Journal of
Entomology and Nematology

  • Abbreviation: J. Entomol. Nematol.
  • Language: English
  • ISSN: 2006-9855
  • DOI: 10.5897/JEN
  • Start Year: 2009
  • Published Articles: 138

Full Length Research Paper

Role of crop diversification on occurrence of sap-sucking insect pests and their associated natural enemies on tomato

Belachew Dabalo
  • Belachew Dabalo
  • Bore Agricultural Research Center, Oromia Agricultural Research Institute, Addis Ababa, Ethiopia.
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Mulatu Wakgari
  • Mulatu Wakgari
  • School of Plant Science, College of Agriculture and Environmental Science, Haramaya University, Haramaya, Oromia Region, Ethiopia.
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Tarekegn Fite
  • Tarekegn Fite
  • School of Plant Science, College of Agriculture and Environmental Science, Haramaya University, Haramaya, Oromia Region, Ethiopia.
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  •  Received: 19 November 2023
  •  Accepted: 22 January 2024
  •  Published: 29 February 2024

Abstract

Tomato production is constrained by arthropod pests and diseases. Among the arthropod pests, sap-sucking insect pests such as whiteflies (Bemisia tabaci (Gennadius 1889)), aphids (Aphis spp.) and Thrips sp. are the insect pests of economic importance in the study area. The overall result indicated that intercropping significantly reduced the population of these insect pests compared to sole tomato. The most effective population reduction was recorded on tomato - onion (63.13, 56.46 and 25% in aphids, whiteflies and thrips, respectively) next to karate (83.51, 73.74 and 66.04%) and tobacco leaf extract (77.31, 71.51 and 69.34 in aphids, whiteflies and thrips, respectively). The companion crops harbored the predators and parasitoids of diverse species predominantly. Tomato onion intercropping led the best performances in guarding tomato crop from major insect pests compared to other companion crops. Therefore, tomato onion intercrops may be used as the first options in boosting tomato production as an alternative to karate and tobacco leaf extract in sap-sucking insect pests’ management. Further study on the detailed morphological and molecular-based parasitoid species identification and their ecological host ranges are of utmost importance in the sustainable integrated pest management (IPM) strategies in tomatoes.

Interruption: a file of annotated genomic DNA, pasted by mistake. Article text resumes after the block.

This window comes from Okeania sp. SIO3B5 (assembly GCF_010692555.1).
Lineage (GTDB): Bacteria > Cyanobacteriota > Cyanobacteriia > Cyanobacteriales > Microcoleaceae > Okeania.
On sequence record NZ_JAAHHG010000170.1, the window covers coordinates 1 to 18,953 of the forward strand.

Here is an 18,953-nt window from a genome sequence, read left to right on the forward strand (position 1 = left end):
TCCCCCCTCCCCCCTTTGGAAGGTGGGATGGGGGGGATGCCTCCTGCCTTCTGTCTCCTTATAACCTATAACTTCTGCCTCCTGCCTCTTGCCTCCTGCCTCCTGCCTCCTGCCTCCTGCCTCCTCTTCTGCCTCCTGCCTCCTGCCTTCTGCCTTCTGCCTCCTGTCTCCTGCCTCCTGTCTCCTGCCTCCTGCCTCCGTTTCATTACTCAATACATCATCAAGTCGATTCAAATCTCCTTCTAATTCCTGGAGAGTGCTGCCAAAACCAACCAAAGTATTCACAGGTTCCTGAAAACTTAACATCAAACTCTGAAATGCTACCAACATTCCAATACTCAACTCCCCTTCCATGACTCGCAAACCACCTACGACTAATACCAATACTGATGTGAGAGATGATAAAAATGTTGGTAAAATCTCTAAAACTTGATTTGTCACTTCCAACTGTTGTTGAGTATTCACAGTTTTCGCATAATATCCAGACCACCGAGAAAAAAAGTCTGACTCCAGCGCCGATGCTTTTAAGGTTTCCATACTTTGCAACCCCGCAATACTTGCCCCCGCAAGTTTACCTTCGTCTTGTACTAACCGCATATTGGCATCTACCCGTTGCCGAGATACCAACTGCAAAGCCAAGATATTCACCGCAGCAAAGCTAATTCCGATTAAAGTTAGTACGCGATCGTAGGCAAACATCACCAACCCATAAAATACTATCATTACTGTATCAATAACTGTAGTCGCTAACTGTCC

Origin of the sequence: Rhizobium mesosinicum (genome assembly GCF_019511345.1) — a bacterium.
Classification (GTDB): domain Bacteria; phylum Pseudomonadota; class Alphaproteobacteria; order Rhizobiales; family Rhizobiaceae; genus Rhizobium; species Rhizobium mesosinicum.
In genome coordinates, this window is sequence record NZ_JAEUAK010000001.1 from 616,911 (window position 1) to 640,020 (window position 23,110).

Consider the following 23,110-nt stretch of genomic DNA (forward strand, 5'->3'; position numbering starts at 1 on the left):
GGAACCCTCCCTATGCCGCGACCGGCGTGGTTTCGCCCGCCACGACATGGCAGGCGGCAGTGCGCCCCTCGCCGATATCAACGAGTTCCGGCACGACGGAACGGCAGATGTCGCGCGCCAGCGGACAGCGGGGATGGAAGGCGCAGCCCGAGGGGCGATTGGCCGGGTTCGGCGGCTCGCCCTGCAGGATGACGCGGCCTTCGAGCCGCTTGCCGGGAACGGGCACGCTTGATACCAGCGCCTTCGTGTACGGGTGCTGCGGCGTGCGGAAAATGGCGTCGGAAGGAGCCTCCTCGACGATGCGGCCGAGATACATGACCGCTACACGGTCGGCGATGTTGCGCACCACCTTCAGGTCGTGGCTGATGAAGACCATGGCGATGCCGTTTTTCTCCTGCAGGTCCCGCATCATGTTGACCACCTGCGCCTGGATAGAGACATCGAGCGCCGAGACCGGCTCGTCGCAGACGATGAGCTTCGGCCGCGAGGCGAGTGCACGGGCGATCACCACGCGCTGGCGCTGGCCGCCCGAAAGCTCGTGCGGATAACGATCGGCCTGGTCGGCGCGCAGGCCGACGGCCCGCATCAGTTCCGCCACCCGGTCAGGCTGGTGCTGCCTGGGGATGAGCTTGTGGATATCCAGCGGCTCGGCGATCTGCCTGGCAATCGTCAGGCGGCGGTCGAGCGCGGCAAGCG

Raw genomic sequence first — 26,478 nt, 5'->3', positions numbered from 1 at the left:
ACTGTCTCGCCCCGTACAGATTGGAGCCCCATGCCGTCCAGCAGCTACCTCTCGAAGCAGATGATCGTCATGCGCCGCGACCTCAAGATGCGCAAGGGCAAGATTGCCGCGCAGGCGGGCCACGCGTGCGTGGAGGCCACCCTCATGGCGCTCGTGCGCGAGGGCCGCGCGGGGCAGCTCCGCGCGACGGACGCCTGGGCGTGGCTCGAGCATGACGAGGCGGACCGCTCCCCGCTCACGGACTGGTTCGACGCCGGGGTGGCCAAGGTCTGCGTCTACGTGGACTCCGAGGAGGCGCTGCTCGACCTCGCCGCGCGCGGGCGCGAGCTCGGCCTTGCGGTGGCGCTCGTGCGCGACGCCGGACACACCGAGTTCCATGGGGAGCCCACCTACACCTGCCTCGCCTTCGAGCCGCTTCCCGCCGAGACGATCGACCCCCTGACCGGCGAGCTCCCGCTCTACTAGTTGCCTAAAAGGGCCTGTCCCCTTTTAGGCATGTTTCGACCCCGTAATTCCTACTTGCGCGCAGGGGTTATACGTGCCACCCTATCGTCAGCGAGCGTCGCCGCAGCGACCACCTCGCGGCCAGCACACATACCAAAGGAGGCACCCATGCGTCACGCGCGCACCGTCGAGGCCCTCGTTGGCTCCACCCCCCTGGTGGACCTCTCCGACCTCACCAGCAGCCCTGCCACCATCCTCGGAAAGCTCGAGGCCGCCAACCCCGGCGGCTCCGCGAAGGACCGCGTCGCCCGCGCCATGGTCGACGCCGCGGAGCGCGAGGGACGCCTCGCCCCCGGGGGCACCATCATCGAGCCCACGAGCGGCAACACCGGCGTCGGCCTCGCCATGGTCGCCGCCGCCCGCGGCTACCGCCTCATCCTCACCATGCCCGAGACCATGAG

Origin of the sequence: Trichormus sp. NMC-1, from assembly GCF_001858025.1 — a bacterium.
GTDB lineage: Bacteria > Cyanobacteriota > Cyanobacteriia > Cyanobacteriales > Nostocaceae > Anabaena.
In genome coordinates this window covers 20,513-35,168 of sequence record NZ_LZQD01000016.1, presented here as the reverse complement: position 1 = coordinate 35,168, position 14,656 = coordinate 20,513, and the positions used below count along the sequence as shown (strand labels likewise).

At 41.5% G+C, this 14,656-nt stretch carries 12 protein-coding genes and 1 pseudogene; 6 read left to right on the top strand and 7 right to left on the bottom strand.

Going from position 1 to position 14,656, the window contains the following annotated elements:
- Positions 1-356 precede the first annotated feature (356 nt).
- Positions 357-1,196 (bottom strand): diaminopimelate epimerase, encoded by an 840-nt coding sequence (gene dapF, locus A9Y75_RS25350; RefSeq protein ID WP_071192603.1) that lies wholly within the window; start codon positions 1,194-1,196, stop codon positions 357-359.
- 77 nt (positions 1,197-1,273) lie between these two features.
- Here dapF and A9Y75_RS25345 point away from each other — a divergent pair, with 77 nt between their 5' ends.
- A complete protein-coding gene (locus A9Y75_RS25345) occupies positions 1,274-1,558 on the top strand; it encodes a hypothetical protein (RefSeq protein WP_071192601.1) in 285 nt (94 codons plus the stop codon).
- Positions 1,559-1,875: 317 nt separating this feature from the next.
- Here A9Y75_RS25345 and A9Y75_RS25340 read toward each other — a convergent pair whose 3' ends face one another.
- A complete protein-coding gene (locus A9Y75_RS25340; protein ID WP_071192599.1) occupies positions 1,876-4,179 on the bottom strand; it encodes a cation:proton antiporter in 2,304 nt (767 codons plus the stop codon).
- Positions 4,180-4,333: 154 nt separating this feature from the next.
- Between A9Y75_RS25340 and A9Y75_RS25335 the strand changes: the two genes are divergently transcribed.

Key words: Companion crops, pest reduction, beneficial insects, repellence.